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Our planet, our health



ICN commemorates World Health Day and reiterates the importance of nursing in tackling the health effects of climate change
Geneva, Switzerland, 7 April 2002 – The International Council of Nurses (ICN) joins the World Health Organization (WHO) in commemorating World Health Day and its Our Planet, Our Health theme, which emphasises the inextricable link between human health and the environment we all share.
The realities of global warming, coupled with the pandemic and the dire geopolitical situations that exist in many parts of the world, highlight that the need for investment in nursing and healthcare has never been greater. Just as health can never be taken for granted, neither can we ignore the powerful impact nurses can make to mitigate climate change and to support people and communities around the world to adapt to its impacts. ICN President Dr Pamela Cipriano said: “Nurses are witnessing first-hand the effects of climate change on people’s health, including worsening respiratory conditions, the effects of extreme heat, disruption in food sources and increased deaths in children under five from diarrhoeal disease because of a lack of access to safe water supplies. Its effects are felt around the world, but most keenly by people in lower income countries, another example of the gross health inequalities that must be addressed. ‘We need to reset our health systems with a massive expansion in the size of the nursing workforce, and investment in nursing education, jobs and leadership so that more nurses are in a position to influence the big picture of changes that are needed. Nurses are ready to make their contribution, but if we are to avert a catastrophic global climate crisis, governments need to seriously act on the commitments they made at the COP 26 meeting last year and elsewhere.”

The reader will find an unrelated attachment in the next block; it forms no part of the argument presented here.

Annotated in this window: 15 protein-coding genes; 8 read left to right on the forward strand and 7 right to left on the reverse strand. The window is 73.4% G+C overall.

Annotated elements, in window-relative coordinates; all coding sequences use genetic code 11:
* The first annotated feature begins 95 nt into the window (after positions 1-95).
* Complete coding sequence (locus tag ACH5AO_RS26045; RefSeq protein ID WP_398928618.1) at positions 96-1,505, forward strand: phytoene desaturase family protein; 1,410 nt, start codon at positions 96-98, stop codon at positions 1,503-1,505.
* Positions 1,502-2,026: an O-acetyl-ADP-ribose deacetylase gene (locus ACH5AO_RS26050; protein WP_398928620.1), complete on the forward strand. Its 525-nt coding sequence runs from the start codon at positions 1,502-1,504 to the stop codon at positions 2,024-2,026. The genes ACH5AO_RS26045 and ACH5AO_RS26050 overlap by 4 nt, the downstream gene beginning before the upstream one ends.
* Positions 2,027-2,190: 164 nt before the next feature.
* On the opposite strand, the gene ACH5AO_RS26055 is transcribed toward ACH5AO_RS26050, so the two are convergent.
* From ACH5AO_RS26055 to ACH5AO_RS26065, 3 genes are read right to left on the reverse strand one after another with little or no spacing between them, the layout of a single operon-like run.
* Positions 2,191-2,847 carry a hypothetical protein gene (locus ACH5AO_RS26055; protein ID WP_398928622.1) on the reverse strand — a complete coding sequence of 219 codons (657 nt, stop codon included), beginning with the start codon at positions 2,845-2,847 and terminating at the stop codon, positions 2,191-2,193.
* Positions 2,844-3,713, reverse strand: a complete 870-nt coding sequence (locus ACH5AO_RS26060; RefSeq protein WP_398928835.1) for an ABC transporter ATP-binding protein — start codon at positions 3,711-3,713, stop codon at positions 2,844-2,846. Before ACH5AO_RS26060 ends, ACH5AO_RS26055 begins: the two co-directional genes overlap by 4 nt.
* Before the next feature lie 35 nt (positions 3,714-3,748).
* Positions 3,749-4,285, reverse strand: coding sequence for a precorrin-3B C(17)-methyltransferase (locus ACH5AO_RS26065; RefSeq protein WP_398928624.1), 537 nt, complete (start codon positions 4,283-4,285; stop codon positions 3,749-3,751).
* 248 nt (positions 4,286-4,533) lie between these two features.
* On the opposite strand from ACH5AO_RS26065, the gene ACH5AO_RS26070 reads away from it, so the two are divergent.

ICN Chief Executive Officer Howard Catton added: “We know the pandemic and the tense geopolitical situations around the world mean it is harder for governments to invest in combatting global warming, and also importantly, in nursing and healthcare more generally. ‘We agree with the World Health Organization that governments must put well-being and equity at the heart of their approach and to achieve this goal means putting sufficient and sustained health spending at the centre of everything they do. We are only too well aware of the serious repercussions if they do not.”

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